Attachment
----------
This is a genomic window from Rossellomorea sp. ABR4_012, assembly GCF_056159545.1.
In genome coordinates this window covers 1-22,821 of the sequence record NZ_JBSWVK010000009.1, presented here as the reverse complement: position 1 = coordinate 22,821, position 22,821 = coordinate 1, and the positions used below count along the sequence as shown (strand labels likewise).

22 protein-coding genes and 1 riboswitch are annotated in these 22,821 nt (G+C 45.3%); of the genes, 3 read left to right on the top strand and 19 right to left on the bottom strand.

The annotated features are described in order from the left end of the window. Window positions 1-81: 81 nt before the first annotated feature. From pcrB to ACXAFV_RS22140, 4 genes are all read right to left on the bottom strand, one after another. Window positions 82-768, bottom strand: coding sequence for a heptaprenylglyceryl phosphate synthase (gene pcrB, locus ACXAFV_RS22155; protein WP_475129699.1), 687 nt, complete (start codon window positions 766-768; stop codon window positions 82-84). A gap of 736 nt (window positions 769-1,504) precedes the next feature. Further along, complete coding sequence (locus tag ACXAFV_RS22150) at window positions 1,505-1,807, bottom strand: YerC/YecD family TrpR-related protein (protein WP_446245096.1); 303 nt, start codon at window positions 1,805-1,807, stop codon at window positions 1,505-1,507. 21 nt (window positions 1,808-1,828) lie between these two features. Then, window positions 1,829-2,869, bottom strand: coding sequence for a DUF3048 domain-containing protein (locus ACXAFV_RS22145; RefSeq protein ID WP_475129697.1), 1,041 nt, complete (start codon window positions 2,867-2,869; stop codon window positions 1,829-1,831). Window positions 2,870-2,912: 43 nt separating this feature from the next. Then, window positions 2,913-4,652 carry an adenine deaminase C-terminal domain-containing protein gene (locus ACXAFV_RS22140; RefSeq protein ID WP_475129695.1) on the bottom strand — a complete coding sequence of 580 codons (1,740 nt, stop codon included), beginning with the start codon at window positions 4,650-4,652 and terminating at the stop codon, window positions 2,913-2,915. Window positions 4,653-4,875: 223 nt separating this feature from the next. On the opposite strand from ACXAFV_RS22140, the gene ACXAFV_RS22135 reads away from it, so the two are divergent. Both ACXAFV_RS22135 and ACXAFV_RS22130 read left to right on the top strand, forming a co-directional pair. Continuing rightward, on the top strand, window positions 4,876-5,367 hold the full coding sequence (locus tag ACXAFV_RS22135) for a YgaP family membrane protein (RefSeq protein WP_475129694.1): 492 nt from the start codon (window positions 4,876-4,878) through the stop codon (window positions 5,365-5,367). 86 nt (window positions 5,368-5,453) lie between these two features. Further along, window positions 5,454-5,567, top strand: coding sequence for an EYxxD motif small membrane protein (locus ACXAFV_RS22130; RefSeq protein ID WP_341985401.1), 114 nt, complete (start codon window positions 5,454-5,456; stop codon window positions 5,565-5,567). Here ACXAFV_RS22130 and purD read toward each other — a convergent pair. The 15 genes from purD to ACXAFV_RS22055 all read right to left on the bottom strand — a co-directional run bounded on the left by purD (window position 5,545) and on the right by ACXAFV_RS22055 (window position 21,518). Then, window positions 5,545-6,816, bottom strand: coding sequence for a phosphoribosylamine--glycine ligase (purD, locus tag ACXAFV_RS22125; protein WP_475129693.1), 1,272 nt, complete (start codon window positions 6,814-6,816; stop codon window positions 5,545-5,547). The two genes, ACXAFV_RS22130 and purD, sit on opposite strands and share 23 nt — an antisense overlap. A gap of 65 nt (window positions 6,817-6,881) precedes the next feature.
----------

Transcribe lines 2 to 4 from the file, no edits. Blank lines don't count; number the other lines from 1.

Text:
In genome coordinates this window covers 1-22,821 of the sequence record NZ_JBSWVK010000009.1, presented here as the reverse complement: position 1 = coordinate 22,821, position 22,821 = coordinate 1, and the positions used below count along the sequence as shown (strand labels likewise).

22 protein-coding genes and 1 riboswitch are annotated in these 22,821 nt (G+C 45.3%); of the genes, 3 read left to right on the top strand and 19 right to left on the bottom strand.

The annotated features are described in order from the left end of the window. Window positions 1-81: 81 nt before the first annotated feature. From pcrB to ACXAFV_RS22140, 4 genes are all read right to left on the bottom strand, one after another. Window positions 82-768, bottom strand: coding sequence for a heptaprenylglyceryl phosphate synthase (gene pcrB, locus ACXAFV_RS22155; protein WP_475129699.1), 687 nt, complete (start codon window positions 766-768; stop codon window positions 82-84). A gap of 736 nt (window positions 769-1,504) precedes the next feature. Further along, complete coding sequence (locus tag ACXAFV_RS22150) at window positions 1,505-1,807, bottom strand: YerC/YecD family TrpR-related protein (protein WP_446245096.1); 303 nt, start codon at window positions 1,805-1,807, stop codon at window positions 1,505-1,507. 21 nt (window positions 1,808-1,828) lie between these two features. Then, window positions 1,829-2,869, bottom strand: coding sequence for a DUF3048 domain-containing protein (locus ACXAFV_RS22145; RefSeq protein ID WP_475129697.1), 1,041 nt, complete (start codon window positions 2,867-2,869; stop codon window positions 1,829-1,831). Window positions 2,870-2,912: 43 nt separating this feature from the next. Then, window positions 2,913-4,652 carry an adenine deaminase C-terminal domain-containing protein gene (locus ACXAFV_RS22140; RefSeq protein ID WP_475129695.1) on the bottom strand — a complete coding sequence of 580 codons (1,740 nt, stop codon included), beginning with the start codon at window positions 4,650-4,652 and terminating at the stop codon, window positions 2,913-2,915. Window positions 4,653-4,875: 223 nt separating this feature from the next. On the opposite strand from ACXAFV_RS22140, the gene ACXAFV_RS22135 reads away from it, so the two are divergent. Both ACXAFV_RS22135 and ACXAFV_RS22130 read left to right on the top strand, forming a co-directional pair. Continuing rightward, on the top strand, window positions 4,876-5,367 hold the full coding sequence (locus tag ACXAFV_RS22135) for a YgaP family membrane protein (RefSeq protein WP_475129694.1): 492 nt from the start codon (window positions 4,876-4,878) through the stop codon (window positions 5,365-5,367). 86 nt (window positions 5,368-5,453) lie between these two features. Further along, window positions 5,454-5,567, top strand: coding sequence for an EYxxD motif small membrane protein (locus ACXAFV_RS22130; RefSeq protein ID WP_341985401.1), 114 nt, complete (start codon window positions 5,454-5,456; stop codon window positions 5,565-5,567). Here ACXAFV_RS22130 and purD read toward each other — a convergent pair. The 15 genes from purD to ACXAFV_RS22055 all read right to left on the bottom strand — a co-directional run bounded on the left by purD (window position 5,545) and on the right by ACXAFV_RS22055 (window position 21,518). Then, window positions 5,545-6,816, bottom strand: coding sequence for a phosphoribosylamine--glycine ligase (purD, locus tag ACXAFV_RS22125; protein WP_475129693.1), 1,272 nt, complete (start codon window positions 6,814-6,816; stop codon window positions 5,545-5,547). The two genes, ACXAFV_RS22130 and purD, sit on opposite strands and share 23 nt — an antisense overlap. A gap of 65 nt (window positions 6,817-6,881) precedes the next feature.